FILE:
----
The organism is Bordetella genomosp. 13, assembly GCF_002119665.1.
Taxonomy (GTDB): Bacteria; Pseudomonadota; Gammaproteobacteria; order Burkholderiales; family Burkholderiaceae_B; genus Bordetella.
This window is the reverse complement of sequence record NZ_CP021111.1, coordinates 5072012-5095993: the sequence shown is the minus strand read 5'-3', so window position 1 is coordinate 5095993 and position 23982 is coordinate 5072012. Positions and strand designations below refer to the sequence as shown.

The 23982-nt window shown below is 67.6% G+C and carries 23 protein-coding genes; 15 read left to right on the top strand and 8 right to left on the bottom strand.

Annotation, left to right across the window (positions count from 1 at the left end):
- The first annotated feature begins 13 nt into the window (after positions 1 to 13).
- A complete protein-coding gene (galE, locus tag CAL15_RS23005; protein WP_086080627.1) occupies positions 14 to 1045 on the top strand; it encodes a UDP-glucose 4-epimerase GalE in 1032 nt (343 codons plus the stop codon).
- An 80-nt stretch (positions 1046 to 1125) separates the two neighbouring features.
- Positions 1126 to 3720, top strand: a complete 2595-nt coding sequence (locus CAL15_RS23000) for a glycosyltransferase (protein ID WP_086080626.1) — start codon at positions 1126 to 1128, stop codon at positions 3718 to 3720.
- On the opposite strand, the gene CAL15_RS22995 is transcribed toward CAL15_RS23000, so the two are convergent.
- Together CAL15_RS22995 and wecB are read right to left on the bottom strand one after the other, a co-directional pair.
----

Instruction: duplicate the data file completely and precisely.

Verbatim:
The organism is Bordetella genomosp. 13, assembly GCF_002119665.1.
Taxonomy (GTDB): Bacteria; Pseudomonadota; Gammaproteobacteria; order Burkholderiales; family Burkholderiaceae_B; genus Bordetella.
This window is the reverse complement of sequence record NZ_CP021111.1, coordinates 5072012-5095993: the sequence shown is the minus strand read 5'-3', so window position 1 is coordinate 5095993 and position 23982 is coordinate 5072012. Positions and strand designations below refer to the sequence as shown.

The 23982-nt window shown below is 67.6% G+C and carries 23 protein-coding genes; 15 read left to right on the top strand and 8 right to left on the bottom strand.

Annotation, left to right across the window (positions count from 1 at the left end):
- The first annotated feature begins 13 nt into the window (after positions 1 to 13).
- A complete protein-coding gene (galE, locus tag CAL15_RS23005; protein WP_086080627.1) occupies positions 14 to 1045 on the top strand; it encodes a UDP-glucose 4-epimerase GalE in 1032 nt (343 codons plus the stop codon).
- An 80-nt stretch (positions 1046 to 1125) separates the two neighbouring features.
- Positions 1126 to 3720, top strand: a complete 2595-nt coding sequence (locus CAL15_RS23000) for a glycosyltransferase (protein ID WP_086080626.1) — start codon at positions 1126 to 1128, stop codon at positions 3718 to 3720.
- On the opposite strand, the gene CAL15_RS22995 is transcribed toward CAL15_RS23000, so the two are convergent.
- Together CAL15_RS22995 and wecB are read right to left on the bottom strand one after the other, a co-directional pair.